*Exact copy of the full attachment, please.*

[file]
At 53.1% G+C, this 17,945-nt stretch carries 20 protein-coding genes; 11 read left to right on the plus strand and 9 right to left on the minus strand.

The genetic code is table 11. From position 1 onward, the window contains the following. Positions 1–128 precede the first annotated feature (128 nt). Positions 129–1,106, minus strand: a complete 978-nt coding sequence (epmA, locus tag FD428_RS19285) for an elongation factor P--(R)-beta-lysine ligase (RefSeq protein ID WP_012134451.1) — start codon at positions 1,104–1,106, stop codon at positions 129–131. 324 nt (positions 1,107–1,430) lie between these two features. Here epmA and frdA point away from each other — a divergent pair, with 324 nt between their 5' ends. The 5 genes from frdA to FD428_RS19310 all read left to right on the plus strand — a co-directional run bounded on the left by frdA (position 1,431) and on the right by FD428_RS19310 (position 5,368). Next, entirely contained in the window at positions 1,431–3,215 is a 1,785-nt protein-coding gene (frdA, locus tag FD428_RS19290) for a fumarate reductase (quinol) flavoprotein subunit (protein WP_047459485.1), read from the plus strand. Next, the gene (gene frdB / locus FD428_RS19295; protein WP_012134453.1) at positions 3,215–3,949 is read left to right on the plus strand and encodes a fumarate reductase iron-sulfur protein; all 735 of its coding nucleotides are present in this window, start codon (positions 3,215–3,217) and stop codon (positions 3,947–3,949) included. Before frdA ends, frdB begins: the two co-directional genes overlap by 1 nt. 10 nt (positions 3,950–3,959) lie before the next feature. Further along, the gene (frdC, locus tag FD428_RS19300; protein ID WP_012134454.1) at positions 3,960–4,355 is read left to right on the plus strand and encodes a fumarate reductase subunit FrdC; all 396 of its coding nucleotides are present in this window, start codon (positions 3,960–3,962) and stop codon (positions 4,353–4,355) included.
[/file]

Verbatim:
At 53.1% G+C, this 17,945-nt stretch carries 20 protein-coding genes; 11 read left to right on the plus strand and 9 right to left on the minus strand.

The genetic code is table 11. From position 1 onward, the window contains the following. Positions 1–128 precede the first annotated feature (128 nt). Positions 129–1,106, minus strand: a complete 978-nt coding sequence (epmA, locus tag FD428_RS19285) for an elongation factor P--(R)-beta-lysine ligase (RefSeq protein ID WP_012134451.1) — start codon at positions 1,104–1,106, stop codon at positions 129–131. 324 nt (positions 1,107–1,430) lie between these two features. Here epmA and frdA point away from each other — a divergent pair, with 324 nt between their 5' ends. The 5 genes from frdA to FD428_RS19310 all read left to right on the plus strand — a co-directional run bounded on the left by frdA (position 1,431) and on the right by FD428_RS19310 (position 5,368). Next, entirely contained in the window at positions 1,431–3,215 is a 1,785-nt protein-coding gene (frdA, locus tag FD428_RS19290) for a fumarate reductase (quinol) flavoprotein subunit (protein WP_047459485.1), read from the plus strand. Next, the gene (gene frdB / locus FD428_RS19295; protein WP_012134453.1) at positions 3,215–3,949 is read left to right on the plus strand and encodes a fumarate reductase iron-sulfur protein; all 735 of its coding nucleotides are present in this window, start codon (positions 3,215–3,217) and stop codon (positions 3,947–3,949) included. Before frdA ends, frdB begins: the two co-directional genes overlap by 1 nt. 10 nt (positions 3,950–3,959) lie before the next feature. Further along, the gene (frdC, locus tag FD428_RS19300; protein ID WP_012134454.1) at positions 3,960–4,355 is read left to right on the plus strand and encodes a fumarate reductase subunit FrdC; all 396 of its coding nucleotides are present in this window, start codon (positions 3,960–3,962) and stop codon (positions 4,353–4,355) included.